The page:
Tuesday, May 15, 2012

Coromandel for the Winter 2012

Last week, Deb and I, like godwits, migrated north to Whangapoua Beach, Coromandel, for the winter.  My brother and wife live here but this year they've travelled far further north to Europe.  An offer to house mind was too good to miss. After the West Coast, Coromandel is my favourite district.  Both share an extended coastline but "Coro" beaches are definitely more user friendly.  Its a   chance to relive my Northland childhood catching fish and exploring the bays and headlands. We've been here a week now, time to settle in and adjust to the new surroundings.  It's ironic that there are many similarities between the two localities.  Both have large estuaries with ample "wild food"; cockles, pipis, flounder, mullet and kahawai.  Okarito has trout and salmon whereas Whangapoua has piper, snapper and kingfish, plus OYSTERS. Wild food, the gathering of,  is a big part of our golden years.  Be it wild game, sea food, abandoned fruit trees, you name it, we've got our eyes peeled for anything wild and free.  Coro is rich in the stuff.  So far we've spotted rabbits, peacocks, quail and pheasants.  Wild pigs lurk in the surrounding hills.  Shellfish and fish are abundant too.  We're sure we won't starve this winter. Once we've stocked the larder I'll write other impressions of the District of Coromandel.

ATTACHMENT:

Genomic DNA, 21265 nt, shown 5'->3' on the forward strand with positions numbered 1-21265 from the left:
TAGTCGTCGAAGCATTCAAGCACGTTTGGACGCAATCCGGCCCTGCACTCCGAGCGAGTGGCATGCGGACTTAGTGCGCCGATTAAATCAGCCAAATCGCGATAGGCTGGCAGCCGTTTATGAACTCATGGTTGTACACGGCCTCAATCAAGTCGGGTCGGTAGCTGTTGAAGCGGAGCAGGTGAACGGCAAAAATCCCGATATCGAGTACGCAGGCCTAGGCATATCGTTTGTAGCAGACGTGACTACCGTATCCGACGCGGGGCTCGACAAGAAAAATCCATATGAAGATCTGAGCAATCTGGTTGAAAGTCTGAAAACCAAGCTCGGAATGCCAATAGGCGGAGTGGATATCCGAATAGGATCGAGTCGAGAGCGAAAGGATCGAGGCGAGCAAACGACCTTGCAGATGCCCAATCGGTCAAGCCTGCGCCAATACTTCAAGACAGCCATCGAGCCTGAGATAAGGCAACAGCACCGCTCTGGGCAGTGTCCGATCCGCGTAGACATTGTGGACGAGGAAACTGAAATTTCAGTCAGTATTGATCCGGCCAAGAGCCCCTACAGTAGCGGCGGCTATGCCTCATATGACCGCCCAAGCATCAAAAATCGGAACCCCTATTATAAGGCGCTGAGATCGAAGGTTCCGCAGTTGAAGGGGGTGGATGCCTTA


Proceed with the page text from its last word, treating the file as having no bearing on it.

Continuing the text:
1 comment:

  1. Wild food. There is nothing better than eating what you catch. We had a great few days doing just that with Debbie and Ian. Kahawai, flounder, Piper, Mussells, Crayfish and stolen lemons. No one else around. The houses are mosty empty in the winter. What a waste to miss such a quite beautiful place.

    Martin and Diane E